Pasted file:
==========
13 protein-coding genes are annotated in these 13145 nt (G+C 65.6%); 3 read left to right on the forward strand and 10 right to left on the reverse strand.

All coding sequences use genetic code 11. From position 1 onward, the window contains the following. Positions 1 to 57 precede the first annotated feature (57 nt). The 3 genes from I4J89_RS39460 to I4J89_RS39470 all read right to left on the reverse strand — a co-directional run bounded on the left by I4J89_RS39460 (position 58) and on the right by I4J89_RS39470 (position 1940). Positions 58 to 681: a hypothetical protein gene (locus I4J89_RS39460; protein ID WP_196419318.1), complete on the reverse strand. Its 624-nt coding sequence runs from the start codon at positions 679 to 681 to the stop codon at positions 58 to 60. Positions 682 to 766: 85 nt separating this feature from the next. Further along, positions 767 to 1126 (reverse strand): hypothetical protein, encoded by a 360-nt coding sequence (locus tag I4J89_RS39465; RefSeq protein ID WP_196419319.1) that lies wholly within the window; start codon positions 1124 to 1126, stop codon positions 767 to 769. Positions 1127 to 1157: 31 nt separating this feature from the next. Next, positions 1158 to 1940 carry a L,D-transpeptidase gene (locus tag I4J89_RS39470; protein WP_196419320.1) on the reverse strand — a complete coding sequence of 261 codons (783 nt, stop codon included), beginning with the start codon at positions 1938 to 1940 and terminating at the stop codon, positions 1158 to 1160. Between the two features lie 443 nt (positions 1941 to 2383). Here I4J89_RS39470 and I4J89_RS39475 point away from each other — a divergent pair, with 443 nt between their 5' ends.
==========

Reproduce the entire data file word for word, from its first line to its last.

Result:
13 protein-coding genes are annotated in these 13145 nt (G+C 65.6%); 3 read left to right on the forward strand and 10 right to left on the reverse strand.

All coding sequences use genetic code 11. From position 1 onward, the window contains the following. Positions 1 to 57 precede the first annotated feature (57 nt). The 3 genes from I4J89_RS39460 to I4J89_RS39470 all read right to left on the reverse strand — a co-directional run bounded on the left by I4J89_RS39460 (position 58) and on the right by I4J89_RS39470 (position 1940). Positions 58 to 681: a hypothetical protein gene (locus I4J89_RS39460; protein ID WP_196419318.1), complete on the reverse strand. Its 624-nt coding sequence runs from the start codon at positions 679 to 681 to the stop codon at positions 58 to 60. Positions 682 to 766: 85 nt separating this feature from the next. Further along, positions 767 to 1126 (reverse strand): hypothetical protein, encoded by a 360-nt coding sequence (locus tag I4J89_RS39465; RefSeq protein ID WP_196419319.1) that lies wholly within the window; start codon positions 1124 to 1126, stop codon positions 767 to 769. Positions 1127 to 1157: 31 nt separating this feature from the next. Next, positions 1158 to 1940 carry a L,D-transpeptidase gene (locus tag I4J89_RS39470; protein WP_196419320.1) on the reverse strand — a complete coding sequence of 261 codons (783 nt, stop codon included), beginning with the start codon at positions 1938 to 1940 and terminating at the stop codon, positions 1158 to 1160. Between the two features lie 443 nt (positions 1941 to 2383). Here I4J89_RS39470 and I4J89_RS39475 point away from each other — a divergent pair, with 443 nt between their 5' ends.